If France is behind in the development of offshore wind energy, it will catch up quickly. In fact, the first offshore wind farms, under construction since 2010, should be operational by the end of 2022.

The French government has set a target of building 50 offshore wind farms by 2050, i.e. a total capacity of 40 GW, which should account for 20% of France's electricity consumption. To achieve this goal, the government also announced the allocation of 2 GW of projects each year from 2024. This would make offshore wind power France`s second largest source of electricity after nuclear power.

Question:  What was your personal “game changer” or “highlight” in the field of renewable energies in 2021?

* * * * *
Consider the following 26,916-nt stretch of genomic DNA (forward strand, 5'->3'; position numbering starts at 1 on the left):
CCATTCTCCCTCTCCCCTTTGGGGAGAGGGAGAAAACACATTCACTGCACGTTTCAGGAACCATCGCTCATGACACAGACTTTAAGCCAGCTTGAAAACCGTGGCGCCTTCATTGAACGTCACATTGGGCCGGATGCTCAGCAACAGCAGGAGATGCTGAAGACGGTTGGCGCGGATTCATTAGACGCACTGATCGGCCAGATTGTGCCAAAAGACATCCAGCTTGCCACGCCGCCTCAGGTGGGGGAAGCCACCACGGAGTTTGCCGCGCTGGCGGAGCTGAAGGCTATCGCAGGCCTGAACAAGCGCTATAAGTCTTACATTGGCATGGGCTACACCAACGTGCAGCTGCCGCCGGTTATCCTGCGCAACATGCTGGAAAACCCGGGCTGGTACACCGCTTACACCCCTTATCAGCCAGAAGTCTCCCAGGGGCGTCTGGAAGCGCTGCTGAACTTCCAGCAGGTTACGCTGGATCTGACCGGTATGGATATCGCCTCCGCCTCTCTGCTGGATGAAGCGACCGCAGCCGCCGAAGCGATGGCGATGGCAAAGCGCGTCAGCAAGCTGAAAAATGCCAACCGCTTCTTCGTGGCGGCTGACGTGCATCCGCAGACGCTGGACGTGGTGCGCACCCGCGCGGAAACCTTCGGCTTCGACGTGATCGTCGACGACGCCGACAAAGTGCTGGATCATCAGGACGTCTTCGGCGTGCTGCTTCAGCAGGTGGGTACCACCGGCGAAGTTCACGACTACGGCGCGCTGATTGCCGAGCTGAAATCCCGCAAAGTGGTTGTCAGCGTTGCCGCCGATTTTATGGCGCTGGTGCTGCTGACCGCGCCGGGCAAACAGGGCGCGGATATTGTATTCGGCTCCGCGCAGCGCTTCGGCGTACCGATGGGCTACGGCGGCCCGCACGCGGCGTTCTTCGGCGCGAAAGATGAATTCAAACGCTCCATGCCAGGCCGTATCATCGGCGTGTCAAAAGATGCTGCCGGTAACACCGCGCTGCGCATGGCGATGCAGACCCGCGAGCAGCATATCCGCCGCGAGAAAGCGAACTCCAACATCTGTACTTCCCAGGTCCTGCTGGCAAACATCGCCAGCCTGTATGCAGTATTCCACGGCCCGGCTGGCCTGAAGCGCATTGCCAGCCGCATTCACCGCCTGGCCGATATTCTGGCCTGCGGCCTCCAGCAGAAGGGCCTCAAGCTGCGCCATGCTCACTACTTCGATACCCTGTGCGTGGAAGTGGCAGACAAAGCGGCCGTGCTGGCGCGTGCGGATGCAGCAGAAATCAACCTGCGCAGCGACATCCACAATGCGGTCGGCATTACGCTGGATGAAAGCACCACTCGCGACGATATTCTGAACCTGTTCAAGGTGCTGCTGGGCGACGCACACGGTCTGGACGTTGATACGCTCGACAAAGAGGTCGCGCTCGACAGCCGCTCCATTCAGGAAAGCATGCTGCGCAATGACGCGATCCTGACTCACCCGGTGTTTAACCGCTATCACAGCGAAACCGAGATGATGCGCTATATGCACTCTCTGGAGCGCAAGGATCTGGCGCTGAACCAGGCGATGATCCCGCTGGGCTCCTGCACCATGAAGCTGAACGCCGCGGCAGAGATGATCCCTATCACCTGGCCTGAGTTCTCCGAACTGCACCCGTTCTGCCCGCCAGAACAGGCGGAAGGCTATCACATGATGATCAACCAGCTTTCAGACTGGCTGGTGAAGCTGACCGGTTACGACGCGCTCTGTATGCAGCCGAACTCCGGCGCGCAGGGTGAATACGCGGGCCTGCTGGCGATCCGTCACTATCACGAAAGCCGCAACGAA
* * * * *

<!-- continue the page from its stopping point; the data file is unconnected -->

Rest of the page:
Answer: Legal activity in the field of renewable energies was particularly rich in 2021, but two elements are particularly noteworthy:

Firstly, the implementation of the legal framework relating to hydrogen, which was incorporated into the French Energy Code by the ordinance of 17 February 2021. The first main contribution of the ordinance is the effort to legally define the different types of hydrogen.

The ordinance defines three types of hydrogen, each distinguished by a greenhouse gas emission threshold and by the origin of the primary source used to produce the hydrogen.

  • Renewable hydrogen produced from renewable energy sources, the production of which complies with a threshold of carbon dioxide equivalent emissions per kilogram of hydrogen produced.